I am a researcher on a J1 visa employed by a US university. The USA has a tax treaty with my country, Romania, based on which I believe my income in the USA is exempt from tax "for a period not exceeding 2 years from the date of his arrival in that other Contracting State" (in the exact words of the treaty).

Six years ago, I visited a different US university for 4 weeks on a B1 visa. It was a short research visit (i.e. I was not employed, but accommodation and a per diem was provided). I hadn't been back to the USA until I got this J1 visa.

Does that previous visit on a B1 visa affect the tax treaty benefits at all? Specifically, what is the interpretation of "from the date of his arrival"? Should it be counted from 6 years ago (meaning that the period of 2 years have long expired), or should it be counted from when I arrived on the J1 visa? Most importantly, I am looking for references clarifying this point.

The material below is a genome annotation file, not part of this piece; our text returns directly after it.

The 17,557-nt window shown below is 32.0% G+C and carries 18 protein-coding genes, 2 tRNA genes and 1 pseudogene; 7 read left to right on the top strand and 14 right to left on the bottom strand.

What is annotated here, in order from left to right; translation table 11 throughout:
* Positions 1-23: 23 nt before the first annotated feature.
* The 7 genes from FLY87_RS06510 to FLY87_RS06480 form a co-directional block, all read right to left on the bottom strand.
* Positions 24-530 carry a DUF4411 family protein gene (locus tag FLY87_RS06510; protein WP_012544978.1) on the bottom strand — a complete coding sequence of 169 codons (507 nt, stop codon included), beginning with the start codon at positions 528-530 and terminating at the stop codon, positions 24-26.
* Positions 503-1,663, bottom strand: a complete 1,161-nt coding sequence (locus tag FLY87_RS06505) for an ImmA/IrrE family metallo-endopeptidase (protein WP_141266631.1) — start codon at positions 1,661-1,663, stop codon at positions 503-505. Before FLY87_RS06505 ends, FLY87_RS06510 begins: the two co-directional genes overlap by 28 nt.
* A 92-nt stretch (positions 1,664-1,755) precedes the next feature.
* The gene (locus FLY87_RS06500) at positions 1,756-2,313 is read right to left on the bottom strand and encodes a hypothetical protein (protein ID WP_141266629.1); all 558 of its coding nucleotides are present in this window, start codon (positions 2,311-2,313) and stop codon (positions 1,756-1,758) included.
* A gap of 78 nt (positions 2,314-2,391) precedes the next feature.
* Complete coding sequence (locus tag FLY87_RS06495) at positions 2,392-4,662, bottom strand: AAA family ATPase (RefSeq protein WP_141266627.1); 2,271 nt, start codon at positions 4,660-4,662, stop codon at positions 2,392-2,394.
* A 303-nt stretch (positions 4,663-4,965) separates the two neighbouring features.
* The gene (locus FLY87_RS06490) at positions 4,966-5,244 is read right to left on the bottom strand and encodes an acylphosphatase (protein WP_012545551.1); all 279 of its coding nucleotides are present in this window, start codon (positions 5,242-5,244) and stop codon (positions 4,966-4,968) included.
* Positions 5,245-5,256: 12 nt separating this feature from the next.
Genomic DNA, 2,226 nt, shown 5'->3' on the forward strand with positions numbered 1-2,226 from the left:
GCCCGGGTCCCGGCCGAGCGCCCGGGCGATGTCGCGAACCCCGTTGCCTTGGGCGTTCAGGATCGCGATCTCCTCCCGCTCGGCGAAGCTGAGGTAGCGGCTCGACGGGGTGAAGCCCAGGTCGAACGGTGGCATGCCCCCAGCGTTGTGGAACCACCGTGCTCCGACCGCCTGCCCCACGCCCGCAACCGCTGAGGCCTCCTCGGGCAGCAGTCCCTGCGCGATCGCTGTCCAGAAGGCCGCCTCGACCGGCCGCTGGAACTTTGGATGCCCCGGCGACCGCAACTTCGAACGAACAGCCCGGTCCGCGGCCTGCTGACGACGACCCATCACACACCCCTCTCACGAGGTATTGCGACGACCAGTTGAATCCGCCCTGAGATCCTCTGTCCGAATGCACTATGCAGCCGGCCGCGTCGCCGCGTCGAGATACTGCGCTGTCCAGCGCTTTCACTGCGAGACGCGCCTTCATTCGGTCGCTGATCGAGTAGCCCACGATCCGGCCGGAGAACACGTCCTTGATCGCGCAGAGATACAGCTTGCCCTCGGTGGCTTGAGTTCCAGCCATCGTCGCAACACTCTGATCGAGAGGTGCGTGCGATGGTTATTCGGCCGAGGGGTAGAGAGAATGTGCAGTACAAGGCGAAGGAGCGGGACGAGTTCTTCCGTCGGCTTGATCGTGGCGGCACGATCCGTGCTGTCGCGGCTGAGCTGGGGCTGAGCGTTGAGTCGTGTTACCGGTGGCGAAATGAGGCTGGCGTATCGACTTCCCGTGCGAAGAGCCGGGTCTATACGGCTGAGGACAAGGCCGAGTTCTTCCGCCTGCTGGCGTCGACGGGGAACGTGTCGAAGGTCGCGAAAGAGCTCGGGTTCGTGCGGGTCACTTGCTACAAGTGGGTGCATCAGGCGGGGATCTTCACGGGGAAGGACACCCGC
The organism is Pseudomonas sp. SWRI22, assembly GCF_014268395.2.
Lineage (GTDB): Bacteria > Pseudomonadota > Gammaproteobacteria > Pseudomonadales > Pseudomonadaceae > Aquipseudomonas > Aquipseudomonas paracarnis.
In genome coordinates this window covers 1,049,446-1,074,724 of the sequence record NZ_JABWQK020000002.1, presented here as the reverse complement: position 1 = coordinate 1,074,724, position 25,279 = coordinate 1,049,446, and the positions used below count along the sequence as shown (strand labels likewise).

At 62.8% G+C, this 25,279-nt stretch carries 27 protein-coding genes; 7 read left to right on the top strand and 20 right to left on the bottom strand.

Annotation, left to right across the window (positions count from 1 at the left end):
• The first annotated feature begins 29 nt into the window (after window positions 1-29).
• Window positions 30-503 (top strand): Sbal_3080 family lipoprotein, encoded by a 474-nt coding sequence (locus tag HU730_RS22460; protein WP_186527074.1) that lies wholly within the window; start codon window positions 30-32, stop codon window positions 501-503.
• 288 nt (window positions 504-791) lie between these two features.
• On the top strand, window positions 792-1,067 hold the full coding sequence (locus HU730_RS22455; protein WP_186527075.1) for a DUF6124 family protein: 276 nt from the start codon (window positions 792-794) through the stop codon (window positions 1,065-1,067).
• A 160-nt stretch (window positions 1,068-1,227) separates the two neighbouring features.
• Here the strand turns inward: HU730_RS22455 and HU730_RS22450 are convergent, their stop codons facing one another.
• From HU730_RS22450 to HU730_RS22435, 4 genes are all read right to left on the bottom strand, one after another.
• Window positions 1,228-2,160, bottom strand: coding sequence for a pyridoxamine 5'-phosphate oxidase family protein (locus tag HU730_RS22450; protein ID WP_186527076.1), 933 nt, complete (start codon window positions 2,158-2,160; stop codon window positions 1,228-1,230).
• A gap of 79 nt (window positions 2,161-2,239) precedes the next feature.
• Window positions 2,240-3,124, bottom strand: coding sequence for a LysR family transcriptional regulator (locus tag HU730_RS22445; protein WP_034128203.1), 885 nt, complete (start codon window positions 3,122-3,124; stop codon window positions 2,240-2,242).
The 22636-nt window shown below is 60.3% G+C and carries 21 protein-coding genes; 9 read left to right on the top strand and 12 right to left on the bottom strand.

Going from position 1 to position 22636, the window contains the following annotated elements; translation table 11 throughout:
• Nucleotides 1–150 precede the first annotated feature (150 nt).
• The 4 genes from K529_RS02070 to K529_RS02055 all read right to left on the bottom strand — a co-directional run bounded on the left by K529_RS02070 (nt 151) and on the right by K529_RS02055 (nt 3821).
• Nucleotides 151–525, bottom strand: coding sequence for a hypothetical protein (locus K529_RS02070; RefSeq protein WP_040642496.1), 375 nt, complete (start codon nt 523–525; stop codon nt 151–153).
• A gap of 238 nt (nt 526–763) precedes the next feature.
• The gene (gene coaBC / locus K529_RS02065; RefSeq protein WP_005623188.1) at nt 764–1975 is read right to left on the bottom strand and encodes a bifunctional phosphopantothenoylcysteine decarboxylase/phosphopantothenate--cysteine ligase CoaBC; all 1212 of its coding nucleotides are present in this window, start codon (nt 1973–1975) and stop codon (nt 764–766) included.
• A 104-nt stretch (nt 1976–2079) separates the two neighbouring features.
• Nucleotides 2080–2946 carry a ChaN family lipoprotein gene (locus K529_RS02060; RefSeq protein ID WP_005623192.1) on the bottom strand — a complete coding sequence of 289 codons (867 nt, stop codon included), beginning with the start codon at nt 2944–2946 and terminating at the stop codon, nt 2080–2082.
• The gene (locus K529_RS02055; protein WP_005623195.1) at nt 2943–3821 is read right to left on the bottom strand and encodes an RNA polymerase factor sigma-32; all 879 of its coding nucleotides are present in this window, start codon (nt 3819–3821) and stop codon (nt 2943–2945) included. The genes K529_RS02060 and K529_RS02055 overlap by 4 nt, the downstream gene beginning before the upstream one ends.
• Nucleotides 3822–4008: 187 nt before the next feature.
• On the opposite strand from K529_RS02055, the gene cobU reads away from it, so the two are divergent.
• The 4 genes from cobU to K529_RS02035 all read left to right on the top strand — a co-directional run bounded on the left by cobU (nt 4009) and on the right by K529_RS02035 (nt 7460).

2 Answers 2


Usually you would find the detailed explanation in the "Technical Explanation" or another similarly named document coming with the treaty. Unfortunately, the IRS site doesn't list such a document for Romania.

For other countries, the date of arrival is usually the first date of arrival in the capacity referred to in the article, with some treaties explicitly mentioning the first date of arrival (i.e.: you can only claim the benefit once). The Romanian tax treaty doesn't seem to mention such a limitation, so I'd go with the first date of arrival in J-1 status for the current engagement.

  • Thank you, the bit about the existence of Technical Explanations is useful. I find it hard to understand certain parts of the treaty. Looking at the technical explanations of other similar treaties will hopefully point be towards the correct interpretation of this treaty as well. I did do some research on the "first date" thing before posting here, and I am sure that this treaty doesn't have it (while some other treaties do).
    – Lucas
    Mar 3, 2016 at 11:34
  • Are you aware of any IRS documents (that can be cited) discussing the point about first date of arrival and how this means that the benefit can only be used once in a lifetime? (Or clearly explaining that if "first" is not explicitly mentioned then it can be used multiple time?)
    – Lucas
    Mar 3, 2016 at 20:25
  • @Lucas I think reading the treaty as is is a good enough reference. Don't overthink this
    – littleadv
    Mar 4, 2016 at 6:05

Since this statement is specifically in the Teachers chapter, I would say it means date of arrival as a "Teacher".

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